A new study by an economics professor at Juan Carlos University in Madrid says Spanish government spending on green energy to boost job creation kills on average 2.2 jobs for every green-collar job it creates. The carnage could be even worse, the study says, if job destruction from companies fleeing Spain’s higher energy prices were included.
That got conservative commentators excited. National Review’s Planet Gore, for instance, notes that following that math, the U.S. could stand to lose at least 6 million jobs if the Obama green-jobs push is successful.
Now, Spain’s job-creation record is far from stellar—the country has had double-digit unemployment since the restoration of democracy thirty years ago, and today has a 14% jobless rate. Renewable-energy leadership has not been a panacea, as much as the current premier hopes it will pull Spain out of the current crisis.
But the study doesn’t actually identify those jobs allegedly destroyed by renewable-energy spending. What the study actually says is that government spending on renewable energy is less than half as efficient at job creation as private-sector spending. Specifically, each green job required on average 571,000 euros, compared with 259,000 euros in “average capital per worker” in the rest of the economy.
So how does that translate into outright job destruction? It’s simply a question of opportunity cost, the paper says: “The money spent by the government cannot, once committed to “green jobs”, be consumed or invested by private parties and therefore the jobs that would depend on such consumption and investment will disappear or not be created.”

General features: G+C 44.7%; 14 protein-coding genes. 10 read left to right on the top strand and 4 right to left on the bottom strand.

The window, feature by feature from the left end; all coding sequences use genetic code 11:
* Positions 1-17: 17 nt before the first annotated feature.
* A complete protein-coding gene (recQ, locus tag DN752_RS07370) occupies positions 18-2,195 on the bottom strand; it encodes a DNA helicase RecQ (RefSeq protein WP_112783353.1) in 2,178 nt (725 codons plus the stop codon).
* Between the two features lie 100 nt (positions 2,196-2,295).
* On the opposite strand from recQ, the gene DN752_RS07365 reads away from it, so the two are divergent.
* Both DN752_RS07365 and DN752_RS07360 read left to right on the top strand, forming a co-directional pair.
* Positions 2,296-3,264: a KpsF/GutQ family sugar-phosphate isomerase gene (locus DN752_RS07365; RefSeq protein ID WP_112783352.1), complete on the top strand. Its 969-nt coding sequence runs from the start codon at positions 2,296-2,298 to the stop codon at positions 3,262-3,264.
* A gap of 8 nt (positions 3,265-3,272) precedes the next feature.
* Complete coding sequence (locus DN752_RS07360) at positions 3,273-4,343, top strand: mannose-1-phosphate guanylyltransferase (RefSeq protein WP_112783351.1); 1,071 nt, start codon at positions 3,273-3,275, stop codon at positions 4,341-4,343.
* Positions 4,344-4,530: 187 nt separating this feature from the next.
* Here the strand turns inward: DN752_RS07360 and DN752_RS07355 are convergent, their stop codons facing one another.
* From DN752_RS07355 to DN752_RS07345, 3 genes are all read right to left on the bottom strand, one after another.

On paper, that makes sense. But Spain’s support for renewable energy came out of existing tax revenues—there were no special levies on corporate activity designed to underwrite clean energy.
The money the government has spent on clean energy may have edged out other government spending, but it’s hard to see how it could have edged out private-sector spending, especially when the Socialist government there has reduced corporate income-tax rates, most recently this past January.
And just where did that study come from? Professor Gabriel Calzada is the founder and president of the Fundacion Juan de Mariana, a libertarian think tank founded in 2005. He’s also a fellow of the Center for New Europe, a Brussels-based libertarian think thank than in recent years apparently accepted funding from Exxon Mobil.